SUNY Oneonta Student Raises First Guiding Eyes for the Blind Puppy
There’s a new student living and learning on campus, but he’s only 27 pounds … and has paws.
Ink, a 4-month-old black Labrador Retriever puppy, is making history at SUNY Oneonta as the first pup to be raised on campus for Guiding Eyes for the Blind, a nonprofit organization that provides guide dogs to people experiencing vision loss. His puppy raiser, and roommate, is junior Anthropology major Taylor Hendrickson, president of the university’s new Guiding Eyes for the Blind club.
“We were aiming to raise a puppy on campus this semester but didn’t realize it would happen this soon,” said Hendrickson, who brought Ink home to Oneonta on Jan. 20. “He’s still getting used to a college setting, but he’s doing really well! He has been with me to meetings in Hunt Union and Starbucks and even tabled with us at Club Expo to find new members.”
A Puppy With Purpose
When they’re not exploring campus or resting in Hendrickson’s res hall room, the duo works with Guiding Eyes Leatherstocking Volunteer Region Coordinator Amy Blechman, who comes to campus weekly for “puppy foundations class” – “kind of like Kindergarten for puppies” – where the focus is for “Team Ink” to bond as a team and get exposure to a variety of experiences. Right now, they’re working on name response, walking politely on a leash, waiting for food, sitting, and staying “off” instead of jumping up. Once Ink successfully completes the foundations class, he will work with Taylor on building his skills in “big dog class,” with several one-on-one check-ins along the way with a Guiding Eyes Regional Puppy Instructor.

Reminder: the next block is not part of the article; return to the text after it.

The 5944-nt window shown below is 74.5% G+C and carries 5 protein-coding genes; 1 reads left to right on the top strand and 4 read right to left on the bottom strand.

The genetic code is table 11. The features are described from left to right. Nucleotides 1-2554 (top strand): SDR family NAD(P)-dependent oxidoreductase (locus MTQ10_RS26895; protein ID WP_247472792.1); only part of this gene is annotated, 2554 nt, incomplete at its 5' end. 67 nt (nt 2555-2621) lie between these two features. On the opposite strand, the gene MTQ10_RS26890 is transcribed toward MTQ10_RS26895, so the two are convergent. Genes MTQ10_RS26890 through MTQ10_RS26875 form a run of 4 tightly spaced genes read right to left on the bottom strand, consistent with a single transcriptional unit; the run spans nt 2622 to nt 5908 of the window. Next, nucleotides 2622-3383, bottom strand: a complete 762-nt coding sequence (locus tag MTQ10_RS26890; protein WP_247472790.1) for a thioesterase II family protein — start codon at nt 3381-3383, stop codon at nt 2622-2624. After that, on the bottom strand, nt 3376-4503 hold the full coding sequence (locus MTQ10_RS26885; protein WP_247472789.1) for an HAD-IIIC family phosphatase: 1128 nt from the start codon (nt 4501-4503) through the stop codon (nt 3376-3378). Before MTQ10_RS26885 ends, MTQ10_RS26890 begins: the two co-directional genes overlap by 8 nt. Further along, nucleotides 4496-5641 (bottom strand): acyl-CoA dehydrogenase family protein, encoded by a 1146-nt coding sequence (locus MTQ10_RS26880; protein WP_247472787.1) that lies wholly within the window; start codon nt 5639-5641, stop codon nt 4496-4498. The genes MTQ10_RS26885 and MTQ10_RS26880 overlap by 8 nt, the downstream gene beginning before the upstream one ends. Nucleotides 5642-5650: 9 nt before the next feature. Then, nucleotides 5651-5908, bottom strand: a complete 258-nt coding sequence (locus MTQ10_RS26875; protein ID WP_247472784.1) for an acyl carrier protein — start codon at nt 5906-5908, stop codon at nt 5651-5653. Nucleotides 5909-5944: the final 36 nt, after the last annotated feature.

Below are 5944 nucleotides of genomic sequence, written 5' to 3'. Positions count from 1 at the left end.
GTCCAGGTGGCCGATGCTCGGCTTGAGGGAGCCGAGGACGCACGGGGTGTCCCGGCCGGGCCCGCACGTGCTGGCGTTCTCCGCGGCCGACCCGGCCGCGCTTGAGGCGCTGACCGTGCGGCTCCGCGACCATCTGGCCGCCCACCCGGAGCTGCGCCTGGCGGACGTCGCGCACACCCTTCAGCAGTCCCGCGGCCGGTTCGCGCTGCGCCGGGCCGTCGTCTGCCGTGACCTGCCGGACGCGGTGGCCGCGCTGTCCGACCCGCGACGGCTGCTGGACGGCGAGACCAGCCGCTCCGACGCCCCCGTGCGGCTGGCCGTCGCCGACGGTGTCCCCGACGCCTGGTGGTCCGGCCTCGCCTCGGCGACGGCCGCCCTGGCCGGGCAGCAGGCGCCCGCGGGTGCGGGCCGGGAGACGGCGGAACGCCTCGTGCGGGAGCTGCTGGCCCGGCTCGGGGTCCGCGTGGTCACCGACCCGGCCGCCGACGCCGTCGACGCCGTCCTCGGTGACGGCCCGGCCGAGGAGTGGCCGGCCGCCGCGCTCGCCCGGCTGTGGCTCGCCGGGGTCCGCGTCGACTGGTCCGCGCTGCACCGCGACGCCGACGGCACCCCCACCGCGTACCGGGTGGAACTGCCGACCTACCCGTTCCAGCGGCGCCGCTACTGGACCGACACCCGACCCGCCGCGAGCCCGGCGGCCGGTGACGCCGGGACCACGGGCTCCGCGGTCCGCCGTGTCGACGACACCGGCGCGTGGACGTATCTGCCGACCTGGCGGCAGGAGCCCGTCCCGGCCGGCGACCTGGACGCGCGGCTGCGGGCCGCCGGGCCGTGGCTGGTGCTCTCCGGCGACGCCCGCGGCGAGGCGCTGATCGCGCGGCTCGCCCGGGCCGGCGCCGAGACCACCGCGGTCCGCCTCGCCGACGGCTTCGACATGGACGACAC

“It’s a whole new language to learn for them both,” Blechman explained. “Ink lives right on campus with Taylor, growing and exploring while learning how to be a helpful and conscientious guide dog. It’s wonderful for Taylor, too, because she has to balance academics with this huge responsibility – you have a little life to care for and train!”
Volunteer puppy raisers for Guiding Eyes bring puppies into their home and teach them basic obedience and house manners while socializing them and introducing them to everything the world has to offer.
Puppy raisers return the dogs at 16-18 months old to Guiding Eyes, where they are tested to determine what their future career path will be. Puppies like Ink are specifically bred by Guiding Eyes to ensure that they have superior health and the temperament needed for guide work.
By the time Hendrickson walks across the stage for commencement next spring, Ink will also be “graduating,” ready to be tested on his skills, reactions to noises and unidentified people, and more at the Guiding Eyes headquarters in Yorktown Heights, NY.
@sunyoneonta Meet Ink! 🐾🖤🐕🦺 a 4-month-old black Labrador Retriever puppy who’s making history as the first to be raised on campus for @guidingeyesfortheblind! His puppy raiser is junior Anthropology major Taylor Hendrickson, president of our new Guiding Eyes club. Tap the link in our bio to learn all about this inspiring partnership! #fyp ♬ original sound – SUNY Oneonta